As John portrays him here, Jesus is already very emotional, and then these words bring him even more to the full realization of his identity and of what his mission is. They bring him to the realization that his hour is getting closer, the hour of his Passion. Much of the time in his gospel John favors Jesus’ divine identity over his human identity as he is portrayed as being kind of above it all, knowing what’s going on, totally in command of things. It’s even true in how John depicts Jesus in his arrest and trial; it’s more like Jesus puts Pilate on trial than vice versa. But here you get a very human Jesus, maybe as human as he gets in any of the gospels, overcome by emotion as he recognizes this final obstacle, in his humanity maybe like many of us, not really wanting to think about death; but the words “Come and see” bring him face to face with death’s reality.

Death was the final obstacle for Jesus, the problem he came to solve as it were. In John, the raising of Lazarus is the last of what are called Jesus’ signs. As dramatic as an event like the raising of Lazarus would have been, as a sign it points to something even more dramatic which is the raising of Jesus.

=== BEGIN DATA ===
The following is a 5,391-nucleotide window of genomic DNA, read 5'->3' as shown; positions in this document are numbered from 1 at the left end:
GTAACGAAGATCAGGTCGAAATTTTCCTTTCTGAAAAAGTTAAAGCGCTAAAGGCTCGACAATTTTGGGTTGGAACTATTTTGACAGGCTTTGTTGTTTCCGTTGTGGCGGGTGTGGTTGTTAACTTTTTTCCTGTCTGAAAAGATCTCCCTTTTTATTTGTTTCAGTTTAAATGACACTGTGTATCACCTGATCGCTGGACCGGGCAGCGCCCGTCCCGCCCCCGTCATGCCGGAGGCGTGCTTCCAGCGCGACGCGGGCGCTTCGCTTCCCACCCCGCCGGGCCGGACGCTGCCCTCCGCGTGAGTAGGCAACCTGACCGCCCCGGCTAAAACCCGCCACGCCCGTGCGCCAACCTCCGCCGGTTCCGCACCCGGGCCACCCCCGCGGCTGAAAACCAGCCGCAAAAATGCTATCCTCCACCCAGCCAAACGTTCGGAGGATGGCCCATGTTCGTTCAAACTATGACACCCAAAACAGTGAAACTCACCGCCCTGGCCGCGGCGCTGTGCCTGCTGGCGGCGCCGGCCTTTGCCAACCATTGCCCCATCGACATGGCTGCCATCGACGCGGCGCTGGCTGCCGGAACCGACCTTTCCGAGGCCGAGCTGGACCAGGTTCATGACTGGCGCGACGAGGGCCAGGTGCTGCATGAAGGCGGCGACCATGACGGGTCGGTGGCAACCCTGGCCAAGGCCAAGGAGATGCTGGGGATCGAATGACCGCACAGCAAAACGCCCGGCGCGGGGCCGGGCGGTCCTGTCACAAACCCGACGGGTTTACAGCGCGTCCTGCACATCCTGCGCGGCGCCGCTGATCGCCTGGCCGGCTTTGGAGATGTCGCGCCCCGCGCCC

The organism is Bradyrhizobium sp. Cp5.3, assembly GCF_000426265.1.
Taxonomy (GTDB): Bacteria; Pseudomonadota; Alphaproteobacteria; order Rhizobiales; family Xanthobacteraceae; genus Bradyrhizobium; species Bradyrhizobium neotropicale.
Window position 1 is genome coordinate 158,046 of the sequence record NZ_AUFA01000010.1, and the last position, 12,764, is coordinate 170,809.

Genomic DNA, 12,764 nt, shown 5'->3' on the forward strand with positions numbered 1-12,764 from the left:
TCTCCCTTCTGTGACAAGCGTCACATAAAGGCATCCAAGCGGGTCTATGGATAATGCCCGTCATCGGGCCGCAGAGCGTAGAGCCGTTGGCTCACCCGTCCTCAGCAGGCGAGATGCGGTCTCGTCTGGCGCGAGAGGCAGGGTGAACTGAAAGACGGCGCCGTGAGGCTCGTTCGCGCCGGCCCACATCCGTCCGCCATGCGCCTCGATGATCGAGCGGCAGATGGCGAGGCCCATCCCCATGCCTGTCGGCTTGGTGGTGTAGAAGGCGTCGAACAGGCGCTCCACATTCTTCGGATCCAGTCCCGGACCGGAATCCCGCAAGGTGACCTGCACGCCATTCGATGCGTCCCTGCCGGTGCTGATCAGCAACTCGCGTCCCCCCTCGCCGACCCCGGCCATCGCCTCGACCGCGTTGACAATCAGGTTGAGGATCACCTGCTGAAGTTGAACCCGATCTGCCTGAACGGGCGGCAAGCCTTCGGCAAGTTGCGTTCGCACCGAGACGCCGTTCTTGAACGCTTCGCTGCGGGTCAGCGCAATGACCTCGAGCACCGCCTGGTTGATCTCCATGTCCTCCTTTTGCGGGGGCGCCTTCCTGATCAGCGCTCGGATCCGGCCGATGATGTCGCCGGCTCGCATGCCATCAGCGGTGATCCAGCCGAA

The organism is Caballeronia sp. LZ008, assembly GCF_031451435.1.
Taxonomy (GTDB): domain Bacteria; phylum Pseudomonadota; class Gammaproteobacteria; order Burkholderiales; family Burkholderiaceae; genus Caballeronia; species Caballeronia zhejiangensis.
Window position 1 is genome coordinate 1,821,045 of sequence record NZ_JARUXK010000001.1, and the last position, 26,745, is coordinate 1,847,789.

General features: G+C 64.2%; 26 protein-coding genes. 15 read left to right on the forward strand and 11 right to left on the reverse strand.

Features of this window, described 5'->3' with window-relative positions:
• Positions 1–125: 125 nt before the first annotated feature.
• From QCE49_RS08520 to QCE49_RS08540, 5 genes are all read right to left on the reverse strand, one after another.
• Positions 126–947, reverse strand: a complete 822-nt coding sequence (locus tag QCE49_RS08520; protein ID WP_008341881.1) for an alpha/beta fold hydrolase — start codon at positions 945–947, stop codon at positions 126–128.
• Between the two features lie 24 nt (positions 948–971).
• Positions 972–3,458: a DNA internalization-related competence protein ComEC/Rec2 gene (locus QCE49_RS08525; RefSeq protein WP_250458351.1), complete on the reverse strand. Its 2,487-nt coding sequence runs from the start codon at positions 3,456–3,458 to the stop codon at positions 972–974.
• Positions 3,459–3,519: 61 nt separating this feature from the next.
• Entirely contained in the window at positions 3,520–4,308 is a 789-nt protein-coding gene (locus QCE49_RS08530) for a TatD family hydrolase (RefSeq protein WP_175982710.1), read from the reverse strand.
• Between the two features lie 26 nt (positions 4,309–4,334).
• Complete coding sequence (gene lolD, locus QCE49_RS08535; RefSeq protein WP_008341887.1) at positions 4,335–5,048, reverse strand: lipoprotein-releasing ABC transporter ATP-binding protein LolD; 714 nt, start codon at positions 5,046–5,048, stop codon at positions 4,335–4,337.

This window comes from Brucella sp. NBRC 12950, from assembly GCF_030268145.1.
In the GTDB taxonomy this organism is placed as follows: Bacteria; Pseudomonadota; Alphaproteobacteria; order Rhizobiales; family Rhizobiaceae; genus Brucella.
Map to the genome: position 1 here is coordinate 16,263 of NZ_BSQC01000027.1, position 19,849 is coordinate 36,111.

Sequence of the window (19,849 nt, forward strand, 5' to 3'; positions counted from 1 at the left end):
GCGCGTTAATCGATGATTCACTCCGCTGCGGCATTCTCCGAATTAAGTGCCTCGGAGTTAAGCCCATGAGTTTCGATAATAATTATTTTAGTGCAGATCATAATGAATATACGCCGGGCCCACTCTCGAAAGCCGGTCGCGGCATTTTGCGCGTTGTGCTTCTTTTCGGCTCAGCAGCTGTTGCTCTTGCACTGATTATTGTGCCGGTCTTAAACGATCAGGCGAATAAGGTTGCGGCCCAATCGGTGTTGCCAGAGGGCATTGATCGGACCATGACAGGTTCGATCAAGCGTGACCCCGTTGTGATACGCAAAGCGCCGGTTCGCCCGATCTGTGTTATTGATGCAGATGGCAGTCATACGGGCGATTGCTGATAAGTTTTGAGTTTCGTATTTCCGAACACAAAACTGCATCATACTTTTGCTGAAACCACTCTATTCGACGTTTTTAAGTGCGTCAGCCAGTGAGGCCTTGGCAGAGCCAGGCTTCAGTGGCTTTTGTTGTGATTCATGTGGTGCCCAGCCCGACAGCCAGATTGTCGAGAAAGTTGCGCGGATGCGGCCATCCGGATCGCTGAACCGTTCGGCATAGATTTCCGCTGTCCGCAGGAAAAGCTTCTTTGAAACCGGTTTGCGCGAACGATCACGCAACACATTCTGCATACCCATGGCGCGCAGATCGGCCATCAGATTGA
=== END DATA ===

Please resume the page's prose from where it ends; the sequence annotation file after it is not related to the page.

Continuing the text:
The raising of Lazarus had significance for him and for those closest to him; they had the happiness of more time together, but still, Lazarus would die. The raising of Jesus though, has significance for everyone because it removes the finality of death, not just for him, not just for a few people but for all people. Death is still real, but it’s not final. For Jesus death was the final obstacle because death itself was final in that it represented separation from God. With his resurrection that finality of separation is defeated. In and through Jesus we see that even death can’t separate us from the love and grace of God. Hearing those words “Come and see” though, Jesus recognized the cost. The victory would be won, the final obstacle of death and separation would be overcome, but there would be a cost and so Jesus, usually so calm and collected, Jesus began to weep.

The story of the raising of Lazarus is much more than a miraculous story of a resuscitated corpse. That’s what a reporter would offer up to you. In his gospel though, John is more than a reporter; he is a poet who gives us meaning. This story, this sign is another chapter in what Jesus means…for us. Understood that way, while the words “Come and see” in this case do point to Lazarus and they do point to death, we find that like the other times they are used, they do again point to Jesus.

Rev. Warren Geier

 
 

Bethany Lutheran Church
715 Mather Avenue
Ishpeming, MI 49849

Phone: 906-486-4351
Fax: 906-486-9640
contact@bethanyishpeming.org

Rev. Warren Geier, Pastor
pastor@bethanyishpeming.org